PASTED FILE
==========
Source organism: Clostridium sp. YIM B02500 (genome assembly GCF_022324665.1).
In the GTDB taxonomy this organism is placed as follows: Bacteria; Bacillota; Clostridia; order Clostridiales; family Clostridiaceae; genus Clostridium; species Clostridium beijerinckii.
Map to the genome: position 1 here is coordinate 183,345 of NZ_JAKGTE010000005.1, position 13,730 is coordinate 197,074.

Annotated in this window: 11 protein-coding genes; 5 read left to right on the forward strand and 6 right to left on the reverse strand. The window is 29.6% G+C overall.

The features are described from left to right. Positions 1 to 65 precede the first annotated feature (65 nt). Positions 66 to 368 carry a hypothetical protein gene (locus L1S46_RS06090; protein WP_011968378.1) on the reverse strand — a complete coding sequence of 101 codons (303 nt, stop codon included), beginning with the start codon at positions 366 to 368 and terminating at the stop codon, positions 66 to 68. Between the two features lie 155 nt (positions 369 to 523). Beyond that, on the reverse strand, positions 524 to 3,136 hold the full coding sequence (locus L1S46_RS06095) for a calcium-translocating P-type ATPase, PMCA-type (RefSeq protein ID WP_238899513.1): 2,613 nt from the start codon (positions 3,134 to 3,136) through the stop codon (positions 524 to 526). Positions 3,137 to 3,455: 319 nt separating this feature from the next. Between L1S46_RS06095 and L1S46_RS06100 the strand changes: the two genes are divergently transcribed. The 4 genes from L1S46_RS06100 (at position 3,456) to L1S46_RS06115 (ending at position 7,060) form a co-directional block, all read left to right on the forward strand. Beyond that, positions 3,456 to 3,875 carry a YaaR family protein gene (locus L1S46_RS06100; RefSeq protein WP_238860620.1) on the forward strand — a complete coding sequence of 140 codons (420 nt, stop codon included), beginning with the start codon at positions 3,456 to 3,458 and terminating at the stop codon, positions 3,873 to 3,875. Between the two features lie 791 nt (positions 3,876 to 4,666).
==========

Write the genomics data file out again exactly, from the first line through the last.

Source organism: Clostridium sp. YIM B02500 (genome assembly GCF_022324665.1).
In the GTDB taxonomy this organism is placed as follows: Bacteria; Bacillota; Clostridia; order Clostridiales; family Clostridiaceae; genus Clostridium; species Clostridium beijerinckii.
Map to the genome: position 1 here is coordinate 183,345 of NZ_JAKGTE010000005.1, position 13,730 is coordinate 197,074.

Annotated in this window: 11 protein-coding genes; 5 read left to right on the forward strand and 6 right to left on the reverse strand. The window is 29.6% G+C overall.

The features are described from left to right. Positions 1 to 65 precede the first annotated feature (65 nt). Positions 66 to 368 carry a hypothetical protein gene (locus L1S46_RS06090; protein WP_011968378.1) on the reverse strand — a complete coding sequence of 101 codons (303 nt, stop codon included), beginning with the start codon at positions 366 to 368 and terminating at the stop codon, positions 66 to 68. Between the two features lie 155 nt (positions 369 to 523). Beyond that, on the reverse strand, positions 524 to 3,136 hold the full coding sequence (locus L1S46_RS06095) for a calcium-translocating P-type ATPase, PMCA-type (RefSeq protein ID WP_238899513.1): 2,613 nt from the start codon (positions 3,134 to 3,136) through the stop codon (positions 524 to 526). Positions 3,137 to 3,455: 319 nt separating this feature from the next. Between L1S46_RS06095 and L1S46_RS06100 the strand changes: the two genes are divergently transcribed. The 4 genes from L1S46_RS06100 (at position 3,456) to L1S46_RS06115 (ending at position 7,060) form a co-directional block, all read left to right on the forward strand. Beyond that, positions 3,456 to 3,875 carry a YaaR family protein gene (locus L1S46_RS06100; RefSeq protein WP_238860620.1) on the forward strand — a complete coding sequence of 140 codons (420 nt, stop codon included), beginning with the start codon at positions 3,456 to 3,458 and terminating at the stop codon, positions 3,873 to 3,875. Between the two features lie 791 nt (positions 3,876 to 4,666).